THINGS TO THINK ABOUT WHEN SELECTING A SCHOOL As you begin exploring schools for your child, you begin to realize that you have dozens of options. And they are all a little different. Start with a very basic strategy, a game plan if you will. Let's look at what really matters when it comes to choosing a school for your child. 1. Consider your child and your family 2. Learn more about available schools 3. Visit and observe schools 4. Your child’s needs: physical, emotional and learning needs 5. Your child’s learning style 6. Location of the school
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TEN THINGS TO LOOK FOR IN A SCHOOL! Choosing the right school for your child can be an overwhelming prospect. After all, the choices you make early on can have a significant impact later. Elementary schools often feed to particular middle schools, which in turn feed to particular high schools. And once one sibling starts down an educational path, subsequent siblings are likely to follow. With open enrollment available in some form in every state — and with an increasingly broad range of other school choice options — families have more educational decisions to make than ever before. 1. HIGH EXPECTATIONS 2. ENGAGEMENT AND BUSY [...]
This new coalition marks one of the first collaborative efforts among various stake holders and advocacy groups in the fight for school choice in Alabama. For more information, visit aaacoalition.com #SchoolChoice The #AAACoalition is made up of: Alabama Policy Institute Alabama Opportunity Scholarship Fund Scholarships for Kids, Inc. Alabama Christian Education Association American Federation for Children Black Alabamians for Education Business Council of Alabama C2 Opportunity Scholarships Catholic Education Partners Catholic Schools Office Diocese of Birmingham Cornerstone Schools of Alabama EdChoice ExcelinEd in Action Lincoln Academy Montgomery Catholic Preparatory School Prichard Preparatory School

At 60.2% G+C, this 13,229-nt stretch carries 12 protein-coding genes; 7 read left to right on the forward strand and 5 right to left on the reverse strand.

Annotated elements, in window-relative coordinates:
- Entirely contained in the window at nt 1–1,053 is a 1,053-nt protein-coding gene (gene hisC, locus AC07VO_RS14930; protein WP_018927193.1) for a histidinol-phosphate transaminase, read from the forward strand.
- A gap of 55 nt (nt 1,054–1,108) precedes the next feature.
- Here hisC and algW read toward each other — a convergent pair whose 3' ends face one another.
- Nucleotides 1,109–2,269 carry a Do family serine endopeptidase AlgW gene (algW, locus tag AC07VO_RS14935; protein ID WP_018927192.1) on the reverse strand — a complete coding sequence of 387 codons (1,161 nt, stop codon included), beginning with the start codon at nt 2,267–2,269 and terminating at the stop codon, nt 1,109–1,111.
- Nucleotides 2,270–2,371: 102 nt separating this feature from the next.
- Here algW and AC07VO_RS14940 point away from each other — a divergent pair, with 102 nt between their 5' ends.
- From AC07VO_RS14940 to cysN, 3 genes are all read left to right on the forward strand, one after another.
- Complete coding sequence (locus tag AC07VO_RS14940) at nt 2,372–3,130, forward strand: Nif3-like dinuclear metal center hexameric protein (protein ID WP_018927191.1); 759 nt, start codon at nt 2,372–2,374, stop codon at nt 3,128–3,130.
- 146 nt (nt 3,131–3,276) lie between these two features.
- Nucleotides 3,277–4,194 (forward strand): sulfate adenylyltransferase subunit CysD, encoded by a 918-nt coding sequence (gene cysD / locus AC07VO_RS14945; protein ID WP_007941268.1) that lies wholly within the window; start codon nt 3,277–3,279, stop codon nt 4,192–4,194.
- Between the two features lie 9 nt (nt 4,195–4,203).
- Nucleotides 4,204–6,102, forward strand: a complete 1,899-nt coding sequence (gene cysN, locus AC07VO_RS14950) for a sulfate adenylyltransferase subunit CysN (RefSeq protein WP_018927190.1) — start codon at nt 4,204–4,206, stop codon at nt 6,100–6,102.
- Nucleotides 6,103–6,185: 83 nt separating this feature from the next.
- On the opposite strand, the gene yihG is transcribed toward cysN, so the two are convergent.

What Makes Your Child Tick Understanding your child’s behavioral style The 4 primary dimensions of behavior for youth: Direct and Active Interested and Lively Steady and Cooperative Concerned and Correct Direct and Active YOUR CHILD’S BEHAVIOR: These young people are competitive and want to win. They may challenge you with questions, want to know why the rules exist and demand your attention. YOUR REACTION: You may feel like you have lost control, don’t take this personally. TAKE ACTION: Respond to their questions by giving “real” answers. “D” children like things to move quickly and become impatient easily. They do [...]
Huntsville City Schools gets a C on state report card; improved overall score from last year HUNTSVILLE, Ala. – Huntsville City Schools has four schools that received failing grades on the state’s report card. The district still received a C from the Alabama Department of Education, but their overall score improved by 7 points, moving from a 70 to 77. “We are continuously improving,” Christie Finley, Huntsville City Schools Superintendent, said. “That means we have to look at our data every day. It’s not waiting and then going back in to see what we can do differently. It’s looking at where we [...]